Ere De Repos, or Rest Era, was my second and last project in Le Fresnoy, Studio National des Arts Contemporains. It was shown in Panorama 16, the finishing year exhibition there, in 2014. It is my first foray in the field of video games.
You can download and play it on itch.io here : http://dusty-medusa.itch.io/rest-era
You’d need Rapture3D User installed for the HTRF (spatialized audio) to work, and it’s not free. You can contact me if you want to use my license to try the game for a while. Or you can try it in simple stereo too.
: “Expérience tout aussi immersive mais exclusivement audio, Ere de repos plonge le spectateur aux rétines saturées dans un jeu vidéo dont on aurait supprimé les stimuli visuels. Muni d’un gamepad, il est invité à dériver à l’oreille et sans GPS, dans un paysage sonore cinématographique. «Le player redevient joueur», écrit l’auteur et musicien Constantin Dubois Choulik, laissant vagabonder son imagination, affranchie du scintillement des images précalculées et des scénarios préconçus.”
This is just a recording of one promenade in Ere de Repos’ world. In the installation, you are free to wander as you will.
Xavier Wielemans / Tiny Big Story (programing)
Raphaëlle Duquesnoy / Le Noize Maker (sound engineering)
Sébastien Cabour & Cyprien Quairiat (prototyping & testing)
Closing one’s eyes. A banal, everyday action, yet which gives us a doubly divine power.
To close your eyelids is, first of all, to destroy, instantly and without effort, the whole of the visible. It is to dash into the dark vault, to free yourself from the oppression induced by the maze of objects, letting it mortally ensnare us.
And it is, later, to allow the world to delicately re-emerge, this time as strictly audible. We then dive into a pure, sensuous and womb-like magma, protected a priori from anxiety. What appears constitutes the elementary humus of a child’s world, always begun afresh, always new.
What journey does a person go on when they close their eyes for good? What limbo, what ridges does he cross, what paradise does he reach, he who hangs on to consciousness, when he has already turned his back on the world, like a stone?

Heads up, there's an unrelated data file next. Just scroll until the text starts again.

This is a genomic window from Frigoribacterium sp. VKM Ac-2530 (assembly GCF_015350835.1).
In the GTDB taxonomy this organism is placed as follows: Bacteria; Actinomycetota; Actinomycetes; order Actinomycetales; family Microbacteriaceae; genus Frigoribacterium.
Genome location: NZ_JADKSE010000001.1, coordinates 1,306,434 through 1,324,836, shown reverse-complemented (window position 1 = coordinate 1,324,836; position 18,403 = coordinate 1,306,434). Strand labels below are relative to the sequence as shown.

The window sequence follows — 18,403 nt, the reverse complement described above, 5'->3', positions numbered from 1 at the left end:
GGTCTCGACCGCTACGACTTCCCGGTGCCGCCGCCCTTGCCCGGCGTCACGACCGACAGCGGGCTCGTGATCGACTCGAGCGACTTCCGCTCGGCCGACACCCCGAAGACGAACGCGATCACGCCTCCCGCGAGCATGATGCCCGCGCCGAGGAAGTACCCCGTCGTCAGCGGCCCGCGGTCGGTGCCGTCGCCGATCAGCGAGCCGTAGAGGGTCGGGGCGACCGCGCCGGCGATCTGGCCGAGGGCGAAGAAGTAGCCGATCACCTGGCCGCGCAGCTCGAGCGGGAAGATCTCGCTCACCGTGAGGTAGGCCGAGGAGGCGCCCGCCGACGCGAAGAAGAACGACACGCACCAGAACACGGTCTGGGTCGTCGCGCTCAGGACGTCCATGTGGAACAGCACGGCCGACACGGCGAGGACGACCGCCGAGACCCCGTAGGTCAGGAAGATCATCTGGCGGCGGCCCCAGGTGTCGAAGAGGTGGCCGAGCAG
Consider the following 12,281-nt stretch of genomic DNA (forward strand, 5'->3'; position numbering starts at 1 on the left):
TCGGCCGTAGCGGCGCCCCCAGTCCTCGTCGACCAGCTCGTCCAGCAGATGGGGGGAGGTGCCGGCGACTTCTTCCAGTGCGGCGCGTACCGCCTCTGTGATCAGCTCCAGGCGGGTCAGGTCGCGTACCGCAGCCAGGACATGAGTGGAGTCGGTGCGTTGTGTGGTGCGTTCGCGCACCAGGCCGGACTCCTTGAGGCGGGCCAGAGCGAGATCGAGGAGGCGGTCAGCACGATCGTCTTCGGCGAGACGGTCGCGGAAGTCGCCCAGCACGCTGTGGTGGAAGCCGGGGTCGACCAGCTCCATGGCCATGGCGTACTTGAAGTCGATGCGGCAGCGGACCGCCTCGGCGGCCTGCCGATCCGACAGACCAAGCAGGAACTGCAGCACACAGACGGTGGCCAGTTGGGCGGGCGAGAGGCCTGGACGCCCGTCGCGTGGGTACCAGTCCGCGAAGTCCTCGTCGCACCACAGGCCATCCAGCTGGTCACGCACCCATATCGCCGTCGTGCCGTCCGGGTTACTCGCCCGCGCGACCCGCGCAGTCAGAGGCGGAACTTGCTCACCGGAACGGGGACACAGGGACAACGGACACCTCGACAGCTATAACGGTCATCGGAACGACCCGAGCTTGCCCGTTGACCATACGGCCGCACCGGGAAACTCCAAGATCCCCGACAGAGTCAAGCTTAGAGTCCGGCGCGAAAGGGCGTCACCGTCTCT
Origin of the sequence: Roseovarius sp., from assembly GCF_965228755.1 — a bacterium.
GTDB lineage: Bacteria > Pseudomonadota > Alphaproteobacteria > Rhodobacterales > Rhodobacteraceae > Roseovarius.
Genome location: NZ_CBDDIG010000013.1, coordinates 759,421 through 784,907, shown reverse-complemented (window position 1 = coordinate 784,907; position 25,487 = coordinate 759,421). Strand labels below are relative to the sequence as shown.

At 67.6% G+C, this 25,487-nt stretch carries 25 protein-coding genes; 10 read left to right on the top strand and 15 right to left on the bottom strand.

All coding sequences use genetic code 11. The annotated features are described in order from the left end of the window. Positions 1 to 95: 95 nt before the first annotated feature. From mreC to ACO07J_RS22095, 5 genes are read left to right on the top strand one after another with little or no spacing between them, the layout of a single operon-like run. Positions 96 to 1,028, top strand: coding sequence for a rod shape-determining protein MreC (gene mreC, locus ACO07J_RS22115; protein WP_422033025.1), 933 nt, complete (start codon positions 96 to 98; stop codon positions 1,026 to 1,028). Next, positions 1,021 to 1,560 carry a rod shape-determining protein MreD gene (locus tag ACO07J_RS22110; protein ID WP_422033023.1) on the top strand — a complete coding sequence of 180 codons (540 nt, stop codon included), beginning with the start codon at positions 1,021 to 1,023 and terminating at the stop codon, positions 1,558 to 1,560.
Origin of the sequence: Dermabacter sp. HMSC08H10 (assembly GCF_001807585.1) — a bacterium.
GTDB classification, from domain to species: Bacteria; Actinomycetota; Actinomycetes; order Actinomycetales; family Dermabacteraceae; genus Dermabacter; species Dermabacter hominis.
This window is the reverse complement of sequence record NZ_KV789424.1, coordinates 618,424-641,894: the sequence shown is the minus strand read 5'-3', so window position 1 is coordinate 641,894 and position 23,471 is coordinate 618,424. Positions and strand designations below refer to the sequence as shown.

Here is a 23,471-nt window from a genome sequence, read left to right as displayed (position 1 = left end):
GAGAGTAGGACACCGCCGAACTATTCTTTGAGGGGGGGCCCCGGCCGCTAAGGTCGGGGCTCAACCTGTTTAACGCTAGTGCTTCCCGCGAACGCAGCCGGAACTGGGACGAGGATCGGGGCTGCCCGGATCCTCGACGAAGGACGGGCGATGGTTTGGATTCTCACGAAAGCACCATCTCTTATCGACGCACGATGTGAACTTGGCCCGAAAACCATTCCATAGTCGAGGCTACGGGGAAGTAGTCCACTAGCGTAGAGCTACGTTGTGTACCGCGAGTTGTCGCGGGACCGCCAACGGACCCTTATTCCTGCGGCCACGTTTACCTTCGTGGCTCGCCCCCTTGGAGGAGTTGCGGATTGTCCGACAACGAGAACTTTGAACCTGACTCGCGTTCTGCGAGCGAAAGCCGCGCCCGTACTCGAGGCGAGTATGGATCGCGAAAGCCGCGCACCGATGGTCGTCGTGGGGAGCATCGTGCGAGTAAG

The technology of video games is used in Rest Era to create an aural territory in which the player moves around virtually, equipped with headphones and a gamepad. His only possibilities are moving and listening. All he has to guide him now is a howling wolf, a kind of common Cerberus, a bridge between two worlds, acting like an audio North Star.
Although shaken by its disconnection from the shimmer of the screen, consciousness deploys a new vitality here. The gamer becomes a Player again. He once again takes the risk and the joyous freedom of creating the rules while playing.
Rest Era uses Unity3D, a video game building software, linked with Rapture3D, a licensed binaural audio engine.
Unity3D enabled us to simply compose a sound map in a virtual space by placing objects broadcasting sounds around the player’s avatar. Most of them are playing looped sounds, some others are reacting to the player’s presence, some of them are following the player, or ever preceding him, or moving randomly in a certain set of predefined terms.
The player can only be able to find his way locally in the virtual space, by analysing what he is hearing in terms of psycho-acoustics. Rapture3D, the audio engine, processes the sound library in realtime by simulating HTRF effects, depending of the player’s movements.
A large library was built up out of studio musical experimentations, bruitages recordings, pre-recorded libraries, field recordings of workshops, voices recorded in studio for the project. These were then carefully selected, edited and mixed for the final integration in the « game ».
As the only possibility of interaction for the player here is movement, we built a specific controller from scratch, DIY electronics and parts from vintage SNES controllers. A wooden case was shaped via a digital milling machine.
The installation consisted of a black armchair, topping a wooden black boxy construction (including the technical elements of the stand-alone installation), turning its back to the passing visitor and facing the corner of a black wall. A faint green light, colored like 1980s monochrome computer screens, lights the scene with a gloomy mood.
The visitors are invited to sit, wear the headphones and use the controller to move around virtually. If they are to explore the virtual space extensively, they can potentially stay sat for tens of minutes. While doing so, they look eeringly still to the others, who can only see the top of the player’s head and sometimes his left hand.
Some filmed words about the making of this piece :